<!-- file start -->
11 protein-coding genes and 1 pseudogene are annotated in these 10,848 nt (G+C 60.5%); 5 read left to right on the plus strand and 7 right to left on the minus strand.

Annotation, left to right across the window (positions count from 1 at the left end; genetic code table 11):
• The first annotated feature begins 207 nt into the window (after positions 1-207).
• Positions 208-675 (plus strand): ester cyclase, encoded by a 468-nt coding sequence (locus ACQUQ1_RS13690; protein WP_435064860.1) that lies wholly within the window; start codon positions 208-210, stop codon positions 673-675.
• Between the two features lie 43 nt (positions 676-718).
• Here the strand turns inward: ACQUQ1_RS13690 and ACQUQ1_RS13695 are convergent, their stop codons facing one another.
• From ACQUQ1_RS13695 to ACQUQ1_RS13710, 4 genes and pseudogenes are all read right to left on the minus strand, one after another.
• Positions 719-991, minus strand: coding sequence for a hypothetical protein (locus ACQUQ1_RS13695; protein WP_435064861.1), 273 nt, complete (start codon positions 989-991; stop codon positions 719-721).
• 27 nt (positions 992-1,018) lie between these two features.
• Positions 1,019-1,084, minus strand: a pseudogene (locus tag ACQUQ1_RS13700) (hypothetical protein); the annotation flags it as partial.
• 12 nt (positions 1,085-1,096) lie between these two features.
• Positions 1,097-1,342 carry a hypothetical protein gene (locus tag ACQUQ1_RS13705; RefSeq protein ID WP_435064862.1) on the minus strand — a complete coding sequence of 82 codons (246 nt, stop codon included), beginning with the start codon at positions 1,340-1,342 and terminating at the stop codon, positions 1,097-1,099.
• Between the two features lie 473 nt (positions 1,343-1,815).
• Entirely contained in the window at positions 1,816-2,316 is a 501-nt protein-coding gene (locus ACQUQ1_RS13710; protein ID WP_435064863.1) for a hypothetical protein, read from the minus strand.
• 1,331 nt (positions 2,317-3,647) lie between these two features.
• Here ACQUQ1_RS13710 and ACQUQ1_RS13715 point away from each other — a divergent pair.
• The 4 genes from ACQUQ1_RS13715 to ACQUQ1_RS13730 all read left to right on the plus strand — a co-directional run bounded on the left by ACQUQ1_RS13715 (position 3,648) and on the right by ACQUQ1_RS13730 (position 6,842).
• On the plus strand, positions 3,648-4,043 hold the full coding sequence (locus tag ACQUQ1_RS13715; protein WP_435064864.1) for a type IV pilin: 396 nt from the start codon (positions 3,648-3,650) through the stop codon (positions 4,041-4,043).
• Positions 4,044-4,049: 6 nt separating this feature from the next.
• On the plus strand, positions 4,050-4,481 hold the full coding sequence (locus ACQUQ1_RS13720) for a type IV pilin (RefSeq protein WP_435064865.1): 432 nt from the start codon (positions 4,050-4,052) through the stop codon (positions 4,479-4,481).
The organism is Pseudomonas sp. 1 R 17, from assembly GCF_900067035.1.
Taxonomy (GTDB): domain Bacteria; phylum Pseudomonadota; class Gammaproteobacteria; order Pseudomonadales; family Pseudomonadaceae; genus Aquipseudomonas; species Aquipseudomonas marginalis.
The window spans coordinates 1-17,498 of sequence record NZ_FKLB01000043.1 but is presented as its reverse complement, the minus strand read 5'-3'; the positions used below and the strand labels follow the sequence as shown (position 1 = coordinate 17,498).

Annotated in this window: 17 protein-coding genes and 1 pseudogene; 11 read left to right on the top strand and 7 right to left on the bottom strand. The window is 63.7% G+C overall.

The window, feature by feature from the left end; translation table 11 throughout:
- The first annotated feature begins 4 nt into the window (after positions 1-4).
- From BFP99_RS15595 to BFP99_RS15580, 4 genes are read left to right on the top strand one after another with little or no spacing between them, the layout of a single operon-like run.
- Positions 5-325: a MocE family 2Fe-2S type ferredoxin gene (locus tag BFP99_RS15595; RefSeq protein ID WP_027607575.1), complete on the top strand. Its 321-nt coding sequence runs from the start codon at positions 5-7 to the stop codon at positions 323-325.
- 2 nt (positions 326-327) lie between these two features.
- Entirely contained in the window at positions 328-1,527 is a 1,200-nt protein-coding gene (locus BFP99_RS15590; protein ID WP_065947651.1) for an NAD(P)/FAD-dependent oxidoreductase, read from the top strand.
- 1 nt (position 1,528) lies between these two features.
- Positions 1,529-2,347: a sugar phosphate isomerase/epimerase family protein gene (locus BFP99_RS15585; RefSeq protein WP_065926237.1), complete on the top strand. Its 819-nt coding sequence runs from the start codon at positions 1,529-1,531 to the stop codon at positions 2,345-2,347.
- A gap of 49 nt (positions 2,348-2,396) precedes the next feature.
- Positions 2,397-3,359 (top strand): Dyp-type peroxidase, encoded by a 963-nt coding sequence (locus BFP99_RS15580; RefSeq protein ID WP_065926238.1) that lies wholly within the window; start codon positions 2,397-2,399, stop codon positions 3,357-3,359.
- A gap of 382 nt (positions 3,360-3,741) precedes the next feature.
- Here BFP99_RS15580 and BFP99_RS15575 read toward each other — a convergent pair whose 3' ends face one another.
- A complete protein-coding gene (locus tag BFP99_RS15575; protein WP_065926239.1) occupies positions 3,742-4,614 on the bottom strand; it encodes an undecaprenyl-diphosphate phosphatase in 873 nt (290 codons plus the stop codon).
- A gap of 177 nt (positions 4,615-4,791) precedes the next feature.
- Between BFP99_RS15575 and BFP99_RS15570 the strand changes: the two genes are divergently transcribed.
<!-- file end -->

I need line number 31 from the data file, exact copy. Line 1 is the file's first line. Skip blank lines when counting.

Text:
- 1 nt (position 1,528) lies between these two features.